Thanks To These Fort Collins 5th-Graders Wearable Air Quality Sensors May Be In Our Future

Jun 6, 2016

Colorado State University researchers are working on finding new ways to measure air quality. To help pilot a new wearable air quality monitor, they’ve turned to people like Katherine Steger. The thing is, Steger is a fifth-grader.

“Eventually the hissing noise it would make when it would suck in the air became kind of soothing to me, helped me go to sleep at night, it really sort of helped me,” she told a CSU asthma researcher in a focus group at the end of the study. “I didn’t notice it was there.”

Steger and her classmates at Fort Collins’ Rivendell Elementary helped Dr. John Volckens and his team test the what’s called the Automated Microenvironmental Air Sampler.

The A-MAS is a small black box, roughly the size of an iPhone but twice as thick. On the front are four black cones that suck in air every time the user enters a new environment. Inside is a GPS and an accelerometer, similar to the hardware in most phones that tracks movement.

Steger’s classmates in the focus group discussed flukes with the device - loud noises, faulty batteries, uncomfortable harnesses. Many suggested a wristband, similar to a FitBit. One child recommended that the device not be wearable at all, but more like a robot that followed you around all day, like BB-8 from Star Wars: The Force Awakens.

Volckens was awarded a $181,241 grant from the National Institutes of Health to develop the device. Children were his first choice, since they’re most susceptible to air pollution and its adverse health effects.

Wearing the A-MAS for a couple of days at a time, the students then traded it out for a backpack filled with clunkier air quality monitoring equipment. Volckens said the more cumbersome backpacks contained the “gold standard” in air quality measurement -- the A-MAS’ competition.

Dr. John Volckens shows off the "gold standard" air quality monitor his team pitted the A-MAS against.
Credit Ann Marie Awad / KUNC News

On the last day of the study, Volcken’s team gathered Steger and her classmates for a science lesson. Casey Quinn, a Ph.D. student who helped design the A-MAS, has been in for regular visits, teaching them not only how the device works, but sharing their goals for the study, some of their data and demonstrating just how air pollution is measured inside the A-MAS.

In short, he’s teaching them how to be scientists.

“We really didn’t want to walk in and use the kids as test subjects,” he said. “We really wanted to make this a two-way street for them, to engage them and see what researchers are doing at CSU.” Sheryl Magzamen, a CSU researcher who also spent time with the children in the classroom, said they were hungry for more scientific study.

“We came in wanting to talk about air pollution, and they really expanded our thinking,” she said. “They wanted to talk about gamma rays and black holes.”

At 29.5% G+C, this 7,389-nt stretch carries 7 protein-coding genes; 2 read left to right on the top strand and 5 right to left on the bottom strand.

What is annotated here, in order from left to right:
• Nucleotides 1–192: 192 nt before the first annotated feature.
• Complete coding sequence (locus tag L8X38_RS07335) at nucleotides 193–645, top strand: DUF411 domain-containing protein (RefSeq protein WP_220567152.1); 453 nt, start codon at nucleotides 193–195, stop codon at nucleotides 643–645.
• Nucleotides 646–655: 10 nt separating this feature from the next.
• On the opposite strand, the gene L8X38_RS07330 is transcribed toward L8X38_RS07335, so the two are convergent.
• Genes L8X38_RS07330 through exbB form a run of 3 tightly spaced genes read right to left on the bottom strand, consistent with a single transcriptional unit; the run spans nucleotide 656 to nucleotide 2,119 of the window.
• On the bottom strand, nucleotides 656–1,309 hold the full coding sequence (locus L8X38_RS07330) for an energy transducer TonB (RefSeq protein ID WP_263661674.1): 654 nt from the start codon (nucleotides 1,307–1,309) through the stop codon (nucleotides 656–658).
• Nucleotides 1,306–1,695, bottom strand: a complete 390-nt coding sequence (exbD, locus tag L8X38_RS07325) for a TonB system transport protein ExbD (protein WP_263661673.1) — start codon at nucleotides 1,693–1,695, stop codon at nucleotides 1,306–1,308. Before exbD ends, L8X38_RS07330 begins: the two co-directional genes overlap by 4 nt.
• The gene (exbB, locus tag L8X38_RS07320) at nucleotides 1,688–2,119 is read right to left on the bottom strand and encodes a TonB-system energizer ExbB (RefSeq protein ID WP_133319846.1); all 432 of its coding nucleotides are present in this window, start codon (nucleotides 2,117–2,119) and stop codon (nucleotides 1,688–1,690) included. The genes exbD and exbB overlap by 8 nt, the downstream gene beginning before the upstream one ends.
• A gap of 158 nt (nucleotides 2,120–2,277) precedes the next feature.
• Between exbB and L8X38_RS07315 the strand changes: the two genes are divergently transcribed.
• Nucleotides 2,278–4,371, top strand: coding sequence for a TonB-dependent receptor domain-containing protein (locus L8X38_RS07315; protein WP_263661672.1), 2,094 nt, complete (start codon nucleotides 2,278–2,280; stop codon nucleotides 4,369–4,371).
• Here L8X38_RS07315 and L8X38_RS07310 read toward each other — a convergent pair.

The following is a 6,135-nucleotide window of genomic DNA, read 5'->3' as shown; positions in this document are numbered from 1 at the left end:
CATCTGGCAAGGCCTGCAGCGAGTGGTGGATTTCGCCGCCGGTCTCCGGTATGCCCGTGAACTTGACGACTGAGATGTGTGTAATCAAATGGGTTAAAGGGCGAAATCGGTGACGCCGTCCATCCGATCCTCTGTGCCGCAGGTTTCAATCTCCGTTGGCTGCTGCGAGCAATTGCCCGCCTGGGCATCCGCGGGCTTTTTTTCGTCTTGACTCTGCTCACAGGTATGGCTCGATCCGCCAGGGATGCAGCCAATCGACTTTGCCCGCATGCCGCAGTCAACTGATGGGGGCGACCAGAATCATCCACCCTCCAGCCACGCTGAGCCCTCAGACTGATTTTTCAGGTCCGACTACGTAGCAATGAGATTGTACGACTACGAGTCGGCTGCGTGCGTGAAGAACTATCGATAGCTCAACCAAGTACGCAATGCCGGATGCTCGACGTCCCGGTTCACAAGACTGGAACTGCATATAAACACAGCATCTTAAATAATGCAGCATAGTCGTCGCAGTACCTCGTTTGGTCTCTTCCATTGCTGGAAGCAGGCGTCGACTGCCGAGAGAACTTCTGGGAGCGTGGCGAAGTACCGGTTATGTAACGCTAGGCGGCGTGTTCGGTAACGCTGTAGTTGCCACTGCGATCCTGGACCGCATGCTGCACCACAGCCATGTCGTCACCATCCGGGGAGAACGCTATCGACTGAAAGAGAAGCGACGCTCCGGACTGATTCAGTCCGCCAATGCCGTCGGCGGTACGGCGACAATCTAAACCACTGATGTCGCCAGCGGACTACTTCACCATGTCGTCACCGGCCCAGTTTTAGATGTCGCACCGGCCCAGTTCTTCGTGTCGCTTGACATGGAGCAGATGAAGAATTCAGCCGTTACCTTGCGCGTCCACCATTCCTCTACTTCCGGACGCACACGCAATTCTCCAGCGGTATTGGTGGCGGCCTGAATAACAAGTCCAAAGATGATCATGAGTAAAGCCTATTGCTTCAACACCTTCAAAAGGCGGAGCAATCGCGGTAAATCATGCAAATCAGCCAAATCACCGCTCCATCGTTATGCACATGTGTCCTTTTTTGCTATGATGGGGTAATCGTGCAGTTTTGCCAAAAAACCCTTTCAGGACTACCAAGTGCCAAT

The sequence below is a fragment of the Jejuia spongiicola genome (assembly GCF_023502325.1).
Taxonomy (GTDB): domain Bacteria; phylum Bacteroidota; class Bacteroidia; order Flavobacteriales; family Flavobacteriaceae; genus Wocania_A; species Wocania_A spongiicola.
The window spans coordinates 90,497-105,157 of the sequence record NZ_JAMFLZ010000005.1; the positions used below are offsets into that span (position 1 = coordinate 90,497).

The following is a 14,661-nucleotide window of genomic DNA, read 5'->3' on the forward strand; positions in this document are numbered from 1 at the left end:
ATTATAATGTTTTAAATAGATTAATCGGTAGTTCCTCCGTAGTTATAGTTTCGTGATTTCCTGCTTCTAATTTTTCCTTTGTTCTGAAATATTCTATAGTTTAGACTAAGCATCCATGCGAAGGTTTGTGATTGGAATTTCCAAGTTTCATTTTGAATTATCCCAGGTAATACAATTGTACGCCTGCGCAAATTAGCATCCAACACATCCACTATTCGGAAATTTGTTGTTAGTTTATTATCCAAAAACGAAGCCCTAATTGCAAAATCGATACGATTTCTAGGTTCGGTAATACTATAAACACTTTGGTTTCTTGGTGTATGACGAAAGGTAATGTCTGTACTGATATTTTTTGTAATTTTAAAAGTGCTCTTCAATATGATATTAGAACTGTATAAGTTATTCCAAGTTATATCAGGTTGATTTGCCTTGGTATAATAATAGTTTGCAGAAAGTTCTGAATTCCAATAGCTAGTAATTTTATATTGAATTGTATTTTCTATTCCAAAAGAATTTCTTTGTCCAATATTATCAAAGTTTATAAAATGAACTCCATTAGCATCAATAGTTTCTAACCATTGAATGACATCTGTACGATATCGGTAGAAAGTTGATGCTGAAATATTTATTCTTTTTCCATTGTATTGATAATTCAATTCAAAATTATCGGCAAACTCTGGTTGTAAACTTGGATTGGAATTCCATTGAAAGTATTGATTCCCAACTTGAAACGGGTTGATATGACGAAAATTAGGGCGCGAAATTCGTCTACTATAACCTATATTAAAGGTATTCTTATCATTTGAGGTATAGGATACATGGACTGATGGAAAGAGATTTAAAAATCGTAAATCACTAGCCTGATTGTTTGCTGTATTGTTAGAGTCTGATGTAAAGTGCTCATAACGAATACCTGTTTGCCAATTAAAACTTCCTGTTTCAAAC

One child who participated in the study, Owen Terpstra, hoped the A-MAS would one day help asthma sufferers like himself.

“I thought it was really cool that CSU - a certain group of people - were working on an asthma detector,” he said.

To be clear, the A-MAS is not an asthma detector, but it’s not far off. Volckens’ team certainly had people like Terpstra in mind.

The Automated Microenvironmental Air Sampler, or A-MAS for short.
Credit Ann Marie Awad / KUNC

“We can go and tell one set of parents ‘your child’s asthma is worse at your home and you need to intervene and make the air inside your home cleaner.’ Or we might find that some kids on their commute to school have really high air pollution exposures, and those parents might want to find a different route to get their child to school,” Volckens said. “For some children we might find that all of the environments are equally as polluted and unfortunately there’s not a lot they can to besides maybe talk to their congressman.”

If the A-MAS does prompt a parent to call their congressman about air quality, Volckens wants that lawmaker to have more detailed information too.

“The U.S. [Environmental Protection Agency] is charged with regulating outdoor air pollution. So, they monitor it all across the country, typically one monitor per county,” he said. “Now if I were to tell you that there was one monitor in Greeley, or one monitor in Fort Collins that was trying to assess your daily intake of air pollution, you’d probably think ‘well, where is that monitor, and is it doing a good job of protecting me and evaluating what I’m inhaling?’”

With the the A-MAS, the EPA could one day have several thousand roving monitors per county, painting a far more detailed picture of air quality. That level of detail could enable lawmakers to better address problem areas.

If Volckens can prove the device works, the next step is to do a comprehensive health study using the device in the greater Fresno, California area -- one of the nation’s most polluted cities.

“So we’ll enroll up to 200 kids, they’ll wear the monitor for a couple of days over the course of a summer. That will allow us to then understand, for these kids with asthma, where is your air pollution exposure worse?” he said. “Is it at home? Is it at school? Is it on the roadways, is it on athletic fields that you play on?”